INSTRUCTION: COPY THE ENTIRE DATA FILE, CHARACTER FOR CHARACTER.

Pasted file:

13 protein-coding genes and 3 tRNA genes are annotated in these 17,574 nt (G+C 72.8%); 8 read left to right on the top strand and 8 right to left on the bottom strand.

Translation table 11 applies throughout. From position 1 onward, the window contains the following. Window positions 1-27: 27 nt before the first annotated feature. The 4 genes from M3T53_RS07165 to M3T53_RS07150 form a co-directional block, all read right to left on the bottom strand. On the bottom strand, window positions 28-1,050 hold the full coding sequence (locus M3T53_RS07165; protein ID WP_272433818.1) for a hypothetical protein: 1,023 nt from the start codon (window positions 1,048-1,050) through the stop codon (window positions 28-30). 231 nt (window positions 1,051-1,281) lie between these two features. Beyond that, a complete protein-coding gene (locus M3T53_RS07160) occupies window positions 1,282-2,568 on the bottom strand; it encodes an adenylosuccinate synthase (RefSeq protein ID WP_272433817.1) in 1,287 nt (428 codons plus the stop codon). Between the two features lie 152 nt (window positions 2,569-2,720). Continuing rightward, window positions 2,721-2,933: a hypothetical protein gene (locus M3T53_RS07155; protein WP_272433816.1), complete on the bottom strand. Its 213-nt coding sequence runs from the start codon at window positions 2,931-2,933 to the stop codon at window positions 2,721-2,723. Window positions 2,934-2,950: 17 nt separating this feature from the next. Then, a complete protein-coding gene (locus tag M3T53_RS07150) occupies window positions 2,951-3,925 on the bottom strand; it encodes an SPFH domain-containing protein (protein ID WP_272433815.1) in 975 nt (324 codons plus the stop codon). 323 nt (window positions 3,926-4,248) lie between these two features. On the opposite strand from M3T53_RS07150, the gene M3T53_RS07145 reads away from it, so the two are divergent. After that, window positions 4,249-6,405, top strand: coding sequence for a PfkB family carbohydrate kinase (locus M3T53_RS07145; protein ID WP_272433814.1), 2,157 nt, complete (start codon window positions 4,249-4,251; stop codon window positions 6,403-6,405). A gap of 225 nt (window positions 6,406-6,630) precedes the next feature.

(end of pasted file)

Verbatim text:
13 protein-coding genes and 3 tRNA genes are annotated in these 17,574 nt (G+C 72.8%); 8 read left to right on the top strand and 8 right to left on the bottom strand.

Translation table 11 applies throughout. From position 1 onward, the window contains the following. Window positions 1-27: 27 nt before the first annotated feature. The 4 genes from M3T53_RS07165 to M3T53_RS07150 form a co-directional block, all read right to left on the bottom strand. On the bottom strand, window positions 28-1,050 hold the full coding sequence (locus M3T53_RS07165; protein ID WP_272433818.1) for a hypothetical protein: 1,023 nt from the start codon (window positions 1,048-1,050) through the stop codon (window positions 28-30). 231 nt (window positions 1,051-1,281) lie between these two features. Beyond that, a complete protein-coding gene (locus M3T53_RS07160) occupies window positions 1,282-2,568 on the bottom strand; it encodes an adenylosuccinate synthase (RefSeq protein ID WP_272433817.1) in 1,287 nt (428 codons plus the stop codon). Between the two features lie 152 nt (window positions 2,569-2,720). Continuing rightward, window positions 2,721-2,933: a hypothetical protein gene (locus M3T53_RS07155; protein WP_272433816.1), complete on the bottom strand. Its 213-nt coding sequence runs from the start codon at window positions 2,931-2,933 to the stop codon at window positions 2,721-2,723. Window positions 2,934-2,950: 17 nt separating this feature from the next. Then, a complete protein-coding gene (locus tag M3T53_RS07150) occupies window positions 2,951-3,925 on the bottom strand; it encodes an SPFH domain-containing protein (protein ID WP_272433815.1) in 975 nt (324 codons plus the stop codon). 323 nt (window positions 3,926-4,248) lie between these two features. On the opposite strand from M3T53_RS07150, the gene M3T53_RS07145 reads away from it, so the two are divergent. After that, window positions 4,249-6,405, top strand: coding sequence for a PfkB family carbohydrate kinase (locus M3T53_RS07145; protein ID WP_272433814.1), 2,157 nt, complete (start codon window positions 4,249-4,251; stop codon window positions 6,403-6,405). A gap of 225 nt (window positions 6,406-6,630) precedes the next feature.